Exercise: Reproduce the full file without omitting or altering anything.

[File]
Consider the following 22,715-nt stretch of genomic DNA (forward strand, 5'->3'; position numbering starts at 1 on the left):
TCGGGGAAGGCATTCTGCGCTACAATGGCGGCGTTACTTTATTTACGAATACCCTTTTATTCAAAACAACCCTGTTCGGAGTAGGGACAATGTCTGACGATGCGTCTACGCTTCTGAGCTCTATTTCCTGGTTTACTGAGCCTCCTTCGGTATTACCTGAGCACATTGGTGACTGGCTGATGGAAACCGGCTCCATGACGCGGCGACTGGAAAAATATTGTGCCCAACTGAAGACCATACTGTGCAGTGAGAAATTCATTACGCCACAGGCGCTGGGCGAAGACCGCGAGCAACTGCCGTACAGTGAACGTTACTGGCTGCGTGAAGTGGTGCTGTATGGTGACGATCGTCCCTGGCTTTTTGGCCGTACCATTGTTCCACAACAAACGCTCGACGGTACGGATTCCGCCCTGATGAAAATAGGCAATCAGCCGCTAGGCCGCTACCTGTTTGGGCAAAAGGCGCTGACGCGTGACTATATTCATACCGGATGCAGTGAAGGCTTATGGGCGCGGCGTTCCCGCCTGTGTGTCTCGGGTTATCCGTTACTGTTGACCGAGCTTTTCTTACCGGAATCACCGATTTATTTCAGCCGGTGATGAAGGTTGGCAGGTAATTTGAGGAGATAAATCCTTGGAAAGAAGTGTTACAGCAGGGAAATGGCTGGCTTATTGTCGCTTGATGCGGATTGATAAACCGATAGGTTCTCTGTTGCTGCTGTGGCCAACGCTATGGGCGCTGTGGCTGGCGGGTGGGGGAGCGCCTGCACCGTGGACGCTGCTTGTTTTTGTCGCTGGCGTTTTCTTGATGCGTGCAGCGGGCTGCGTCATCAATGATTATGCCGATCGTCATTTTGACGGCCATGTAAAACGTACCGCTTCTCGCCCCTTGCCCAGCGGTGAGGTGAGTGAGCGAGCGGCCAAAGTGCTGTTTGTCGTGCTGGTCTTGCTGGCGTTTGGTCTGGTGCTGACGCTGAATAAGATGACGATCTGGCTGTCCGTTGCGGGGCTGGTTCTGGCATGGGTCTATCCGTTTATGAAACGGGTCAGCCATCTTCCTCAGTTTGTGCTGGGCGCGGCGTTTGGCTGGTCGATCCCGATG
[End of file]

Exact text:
Consider the following 22,715-nt stretch of genomic DNA (forward strand, 5'->3'; position numbering starts at 1 on the left):
TCGGGGAAGGCATTCTGCGCTACAATGGCGGCGTTACTTTATTTACGAATACCCTTTTATTCAAAACAACCCTGTTCGGAGTAGGGACAATGTCTGACGATGCGTCTACGCTTCTGAGCTCTATTTCCTGGTTTACTGAGCCTCCTTCGGTATTACCTGAGCACATTGGTGACTGGCTGATGGAAACCGGCTCCATGACGCGGCGACTGGAAAAATATTGTGCCCAACTGAAGACCATACTGTGCAGTGAGAAATTCATTACGCCACAGGCGCTGGGCGAAGACCGCGAGCAACTGCCGTACAGTGAACGTTACTGGCTGCGTGAAGTGGTGCTGTATGGTGACGATCGTCCCTGGCTTTTTGGCCGTACCATTGTTCCACAACAAACGCTCGACGGTACGGATTCCGCCCTGATGAAAATAGGCAATCAGCCGCTAGGCCGCTACCTGTTTGGGCAAAAGGCGCTGACGCGTGACTATATTCATACCGGATGCAGTGAAGGCTTATGGGCGCGGCGTTCCCGCCTGTGTGTCTCGGGTTATCCGTTACTGTTGACCGAGCTTTTCTTACCGGAATCACCGATTTATTTCAGCCGGTGATGAAGGTTGGCAGGTAATTTGAGGAGATAAATCCTTGGAAAGAAGTGTTACAGCAGGGAAATGGCTGGCTTATTGTCGCTTGATGCGGATTGATAAACCGATAGGTTCTCTGTTGCTGCTGTGGCCAACGCTATGGGCGCTGTGGCTGGCGGGTGGGGGAGCGCCTGCACCGTGGACGCTGCTTGTTTTTGTCGCTGGCGTTTTCTTGATGCGTGCAGCGGGCTGCGTCATCAATGATTATGCCGATCGTCATTTTGACGGCCATGTAAAACGTACCGCTTCTCGCCCCTTGCCCAGCGGTGAGGTGAGTGAGCGAGCGGCCAAAGTGCTGTTTGTCGTGCTGGTCTTGCTGGCGTTTGGTCTGGTGCTGACGCTGAATAAGATGACGATCTGGCTGTCCGTTGCGGGGCTGGTTCTGGCATGGGTCTATCCGTTTATGAAACGGGTCAGCCATCTTCCTCAGTTTGTGCTGGGCGCGGCGTTTGGCTGGTCGATCCCGATG